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A Gentleman within and the Gentlemen without… The complexity of moral growth in Great Expectations

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A Gentleman within and the Gentlemen without... The complexity of moral growth in Great Expectations does not suffer in meaning or value when compared to the clich´┐Ż that it is not what is outside, but what is inside a man that counts. Throughout the novel, the character of Pip is faced with struggling to find a place in a society he was not born into, nor initially morally suited for. The journey of self-growth that he undergoes is a gradual and subtle one, and it is often we find that he learns valuable lessons about being a true gentleman too late to restore his world to the way he wishes it could be. The journeys and actions of the characters Joe Gargery, Mr Jaggers, Abel Magwitch and (indirectly) Herbert Pocket allows Pip to grow from their experiences, and shapes his character into the gentleman he desires to be. The lessons each character present to Pip about the essence of being a true gentleman in a society plagued by so many who aren't will be identified and explored, to bring clarity to Pip's journey to fulfilling his expectations. Joe Gargery is Pip's brother-in-law, yet fulfils the dual role of father and friend during his childhood. He is a simple man, suffering under Mrs Joe's (Pip's sister and surrogate mother) suppressive personality. In the beginning of the novel, prior to Pip being exposed to the world he feels will satisfy his expectations, Joe and Pip are equals - the humbleness and loyalty that Joe displays are often similar to that of a child. ...read more.


(196) It is clear, however, that Pip admires Mr Jaggers, as is evident in Chapter 20 of the novel. Pip is privy to Mr Jaggers' mannerisms when dealing with clients. Pip, despite being introduced to Mr Jaggers' character in this manner, is clearly infatuated with his power and status and accepts him as a gentleman. Ironically, Mr Jaggers' was not born into wealth either, but rather worked his way up to his position of power. Pip ignores this fact, and it is only after he learns the truth about his journey to becoming a gentleman that he realises that Mr Jaggers does not represent a true gentleman either. He is yet another representation of how wealth and power are in fact far removed from being a gentleman. The irony is that Mr Jaggers' true character is never hidden from Pip, and thus so great are his expectations, that he is blinded to the blatant truth about a true gentleman's role in society. The character Abel Magwitch (initially referred to as the convict, and only revealed as Pip's benefactor as the climax of the novel) is not only the catalyst to a growth into manhood and morality for Pip, but the character from whom Pip learns the most from during their interaction. As the convict, Magwitch is nothing but a source of latent fear for Pip. ...read more.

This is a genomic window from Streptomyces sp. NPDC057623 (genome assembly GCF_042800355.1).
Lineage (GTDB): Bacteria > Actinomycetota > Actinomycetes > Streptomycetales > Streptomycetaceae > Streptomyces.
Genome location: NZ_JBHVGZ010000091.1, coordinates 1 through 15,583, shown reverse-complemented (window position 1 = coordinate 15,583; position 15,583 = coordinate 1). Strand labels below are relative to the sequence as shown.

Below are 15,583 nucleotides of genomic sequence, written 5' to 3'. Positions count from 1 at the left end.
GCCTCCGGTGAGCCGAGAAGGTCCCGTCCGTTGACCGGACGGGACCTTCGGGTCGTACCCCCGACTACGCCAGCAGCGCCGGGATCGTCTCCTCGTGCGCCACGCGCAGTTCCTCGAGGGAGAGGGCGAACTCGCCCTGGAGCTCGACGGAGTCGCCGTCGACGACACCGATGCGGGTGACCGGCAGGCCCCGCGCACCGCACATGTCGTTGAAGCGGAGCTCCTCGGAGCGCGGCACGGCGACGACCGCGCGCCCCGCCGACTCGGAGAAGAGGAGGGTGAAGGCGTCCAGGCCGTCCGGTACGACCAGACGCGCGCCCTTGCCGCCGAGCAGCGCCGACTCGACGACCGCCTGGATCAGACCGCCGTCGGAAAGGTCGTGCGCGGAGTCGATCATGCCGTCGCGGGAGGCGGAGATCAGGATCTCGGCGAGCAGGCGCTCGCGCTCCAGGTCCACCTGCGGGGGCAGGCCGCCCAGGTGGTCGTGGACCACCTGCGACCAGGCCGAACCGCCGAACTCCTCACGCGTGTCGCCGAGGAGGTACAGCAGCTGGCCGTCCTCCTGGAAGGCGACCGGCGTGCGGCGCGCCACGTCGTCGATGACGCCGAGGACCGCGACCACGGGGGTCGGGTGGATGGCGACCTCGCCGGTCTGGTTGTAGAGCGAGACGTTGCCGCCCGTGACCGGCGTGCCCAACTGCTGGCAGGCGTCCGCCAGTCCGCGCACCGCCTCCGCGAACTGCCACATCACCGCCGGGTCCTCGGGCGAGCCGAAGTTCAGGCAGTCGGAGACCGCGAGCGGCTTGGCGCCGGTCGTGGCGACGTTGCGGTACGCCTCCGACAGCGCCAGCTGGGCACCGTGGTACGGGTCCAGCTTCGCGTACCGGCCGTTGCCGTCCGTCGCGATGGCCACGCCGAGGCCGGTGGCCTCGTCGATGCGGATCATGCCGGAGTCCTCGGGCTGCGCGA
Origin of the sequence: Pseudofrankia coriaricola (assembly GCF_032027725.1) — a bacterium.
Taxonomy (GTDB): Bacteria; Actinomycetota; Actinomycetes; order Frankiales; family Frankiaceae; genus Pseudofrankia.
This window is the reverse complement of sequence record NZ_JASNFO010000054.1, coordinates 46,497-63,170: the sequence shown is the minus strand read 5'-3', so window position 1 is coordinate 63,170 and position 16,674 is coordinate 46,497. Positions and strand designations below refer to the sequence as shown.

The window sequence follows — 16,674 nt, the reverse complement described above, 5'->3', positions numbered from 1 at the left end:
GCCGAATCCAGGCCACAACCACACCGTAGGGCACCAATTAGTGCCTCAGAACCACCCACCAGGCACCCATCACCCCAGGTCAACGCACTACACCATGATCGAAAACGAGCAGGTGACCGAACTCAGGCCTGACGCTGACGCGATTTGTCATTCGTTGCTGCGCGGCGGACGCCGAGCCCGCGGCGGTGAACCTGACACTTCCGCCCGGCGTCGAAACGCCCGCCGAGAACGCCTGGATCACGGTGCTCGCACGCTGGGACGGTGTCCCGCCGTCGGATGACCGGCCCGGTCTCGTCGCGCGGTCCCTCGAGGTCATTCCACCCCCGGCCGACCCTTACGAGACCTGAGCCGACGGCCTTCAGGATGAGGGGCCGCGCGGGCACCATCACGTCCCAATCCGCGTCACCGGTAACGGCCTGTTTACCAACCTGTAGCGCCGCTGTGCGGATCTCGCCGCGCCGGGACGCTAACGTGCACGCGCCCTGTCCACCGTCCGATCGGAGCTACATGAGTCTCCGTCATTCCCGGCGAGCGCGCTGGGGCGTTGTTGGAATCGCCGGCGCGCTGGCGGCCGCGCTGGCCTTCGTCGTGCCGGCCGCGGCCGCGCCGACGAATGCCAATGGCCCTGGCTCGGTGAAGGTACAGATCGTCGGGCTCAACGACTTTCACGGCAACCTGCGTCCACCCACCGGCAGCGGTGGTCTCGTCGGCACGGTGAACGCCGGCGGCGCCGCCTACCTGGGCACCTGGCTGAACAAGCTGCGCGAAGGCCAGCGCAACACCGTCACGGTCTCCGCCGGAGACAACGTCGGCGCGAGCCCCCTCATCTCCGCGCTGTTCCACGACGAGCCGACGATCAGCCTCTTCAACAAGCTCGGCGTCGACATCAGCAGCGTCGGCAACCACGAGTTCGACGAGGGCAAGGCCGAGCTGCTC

Pip chooses to misuse the wealth that is bestowed upon him, and it is after Pip learns the valuable lessons from Joe, Jaggers and Magwitch, that he realises that Herbert is the gentleman he aspires to become. While the irony of the source of Herbert's wealth being indirectly from Pip is not unclear and certainly not unimportant, is it Pip's realisation that it is not the source of wealth and status that makes one a gentleman, but the manner in which one's character is displayed in the consequences of one's actions. Pip learns to assume responsibility from his destiny from the success of Herbert. It is evident that valuable lessons about the character displayed in actions are prevalent in Great Expectations. Joe, Jaggers, Magwitch and Herbert (albeit not as forcefully) offer insight into the quality of one's character as an internal embodiment of class. Jaggers fails to impress, whereas Magwitch and Joe display varying yet quintessential attributes of gentlemen. Herbert is the opposite pole to Jaggers, representing what Pip can become by embodying gentlemanly characteristics, rather than trying to live like one. Pip learns various aspects of the same intrinsic lesson from all these characters: that is it not the quality of the life of the man, but the quality of the man, that speaks of his character. Pip loses this sense during the course of the novel, and it is the interaction with these characters that gradually return him to a path of fulfilling his greatest expectations and dreams. ...read more.

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